Most obviously, Mouffe is under the constant strain of pacifying Schmitt’s terms: she wants to move from “antagonism” to “agonism,” from “homogeneity” to “commonality.” Underwriting these semantics is an effort to envisage a demos compatible with pluralism. In casting a hegemonic (us/them) political articulation as immanent to the demos, she renders “citizenship” a non-exclusionary ground; citizenship provides the field in which constitutive exclusions and pluralistic formations are played out. Unlike in Schmitt where the citizen partakes of a homogeneous political association that establishes rights and equality, Mouffe’s citizenship is a field that structurally inheres and promotes immanent political difference while preserving universal equality. (pp. 86–87)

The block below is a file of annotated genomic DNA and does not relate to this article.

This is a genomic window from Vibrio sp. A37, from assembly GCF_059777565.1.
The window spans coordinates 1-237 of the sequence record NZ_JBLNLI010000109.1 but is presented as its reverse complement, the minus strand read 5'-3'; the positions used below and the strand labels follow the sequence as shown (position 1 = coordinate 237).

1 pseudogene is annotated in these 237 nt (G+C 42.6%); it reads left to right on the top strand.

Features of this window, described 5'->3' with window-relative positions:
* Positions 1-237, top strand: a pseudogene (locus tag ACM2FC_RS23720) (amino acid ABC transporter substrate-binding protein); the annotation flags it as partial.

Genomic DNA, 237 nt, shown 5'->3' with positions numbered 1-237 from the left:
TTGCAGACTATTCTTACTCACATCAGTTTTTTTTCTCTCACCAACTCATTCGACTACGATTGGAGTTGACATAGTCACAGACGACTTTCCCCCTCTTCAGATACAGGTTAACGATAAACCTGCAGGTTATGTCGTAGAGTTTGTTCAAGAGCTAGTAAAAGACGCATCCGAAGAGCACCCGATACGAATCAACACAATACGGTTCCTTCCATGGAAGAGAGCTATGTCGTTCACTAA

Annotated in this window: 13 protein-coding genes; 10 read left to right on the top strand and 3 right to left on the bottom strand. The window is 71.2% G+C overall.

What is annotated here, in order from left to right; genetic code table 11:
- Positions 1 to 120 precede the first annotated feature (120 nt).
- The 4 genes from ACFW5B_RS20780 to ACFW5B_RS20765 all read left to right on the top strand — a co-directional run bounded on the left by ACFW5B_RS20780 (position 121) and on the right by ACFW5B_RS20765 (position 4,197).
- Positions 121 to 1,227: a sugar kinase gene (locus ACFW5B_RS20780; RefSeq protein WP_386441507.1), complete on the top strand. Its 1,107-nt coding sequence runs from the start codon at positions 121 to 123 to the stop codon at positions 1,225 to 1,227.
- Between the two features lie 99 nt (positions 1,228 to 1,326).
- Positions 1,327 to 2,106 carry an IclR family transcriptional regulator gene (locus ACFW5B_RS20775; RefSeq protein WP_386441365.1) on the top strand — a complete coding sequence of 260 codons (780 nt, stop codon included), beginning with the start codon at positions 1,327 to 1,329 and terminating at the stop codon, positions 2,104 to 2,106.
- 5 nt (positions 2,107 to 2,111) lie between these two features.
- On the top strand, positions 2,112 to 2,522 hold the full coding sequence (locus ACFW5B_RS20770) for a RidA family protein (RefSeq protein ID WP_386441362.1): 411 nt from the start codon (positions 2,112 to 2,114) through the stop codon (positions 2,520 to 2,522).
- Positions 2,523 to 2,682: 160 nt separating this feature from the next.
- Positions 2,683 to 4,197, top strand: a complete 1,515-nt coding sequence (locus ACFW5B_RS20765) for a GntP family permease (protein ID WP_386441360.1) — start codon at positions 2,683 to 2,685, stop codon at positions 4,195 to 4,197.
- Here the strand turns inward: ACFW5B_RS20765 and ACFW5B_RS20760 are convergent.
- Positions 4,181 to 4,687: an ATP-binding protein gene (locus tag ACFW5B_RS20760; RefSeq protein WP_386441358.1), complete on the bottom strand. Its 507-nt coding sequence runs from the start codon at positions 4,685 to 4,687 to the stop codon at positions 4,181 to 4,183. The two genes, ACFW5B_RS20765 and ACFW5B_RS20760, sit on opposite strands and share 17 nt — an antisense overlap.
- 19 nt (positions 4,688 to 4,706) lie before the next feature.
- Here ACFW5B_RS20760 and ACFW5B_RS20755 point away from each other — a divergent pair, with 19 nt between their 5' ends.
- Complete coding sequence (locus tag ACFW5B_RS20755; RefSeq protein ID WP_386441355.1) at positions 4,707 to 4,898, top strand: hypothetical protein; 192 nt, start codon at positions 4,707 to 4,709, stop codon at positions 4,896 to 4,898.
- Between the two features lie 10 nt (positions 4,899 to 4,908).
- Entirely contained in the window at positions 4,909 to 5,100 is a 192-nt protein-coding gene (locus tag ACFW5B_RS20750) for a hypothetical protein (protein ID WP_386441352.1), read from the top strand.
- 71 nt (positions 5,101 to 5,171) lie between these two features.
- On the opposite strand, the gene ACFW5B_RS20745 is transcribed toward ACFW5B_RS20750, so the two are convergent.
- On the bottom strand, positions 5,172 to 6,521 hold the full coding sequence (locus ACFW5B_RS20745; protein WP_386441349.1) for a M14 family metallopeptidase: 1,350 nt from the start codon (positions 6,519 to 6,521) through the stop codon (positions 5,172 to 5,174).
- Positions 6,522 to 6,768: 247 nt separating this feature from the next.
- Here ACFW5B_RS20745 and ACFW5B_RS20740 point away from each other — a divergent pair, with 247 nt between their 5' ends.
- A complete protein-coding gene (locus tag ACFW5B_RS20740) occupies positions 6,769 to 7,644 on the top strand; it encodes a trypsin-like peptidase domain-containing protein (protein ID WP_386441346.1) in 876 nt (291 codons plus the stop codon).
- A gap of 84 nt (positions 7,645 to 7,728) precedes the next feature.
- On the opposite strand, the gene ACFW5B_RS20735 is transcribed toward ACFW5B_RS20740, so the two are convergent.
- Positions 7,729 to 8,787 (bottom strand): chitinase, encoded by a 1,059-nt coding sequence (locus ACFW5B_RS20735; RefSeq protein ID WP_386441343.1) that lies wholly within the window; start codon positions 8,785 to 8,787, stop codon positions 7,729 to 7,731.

Mouffe’s “updated” version of agonistic pluralism would be, in Schmitt’s view, insufficiently political, given that its basic mode of power dynamics would still be discussion, at best a peaceful transition of power from one politically active group to another. An authentically political internal pluralism would present itself as a civil war or a revolution with an intent to overthrow an internal political enemy (which was the case in the Maidan revolution). Despite the stressed contrast with “orthodox” liberalism, Mouffe’s type of dynamic agonism is equally vulnerable to Schmitt’s critique formulated in this passage: “The equation politics = party politics is possible whenever antagonisms among domestic political parties succeed in weakening the all-embracing political unit, the state. The intensification of internal antagonisms has the effect of weakening the common identity vis-à-vis another state.” Lefebvre is right to insist that Mouffe removes “an ever present possibility of combat” from her concept of agonistic pluralism. Mouffe’s categories are inadequate to explain the events of the Maidan square in their entirety. It was not just discursive pluralism; it was also (and decisively) real, threatening, palpable enmity.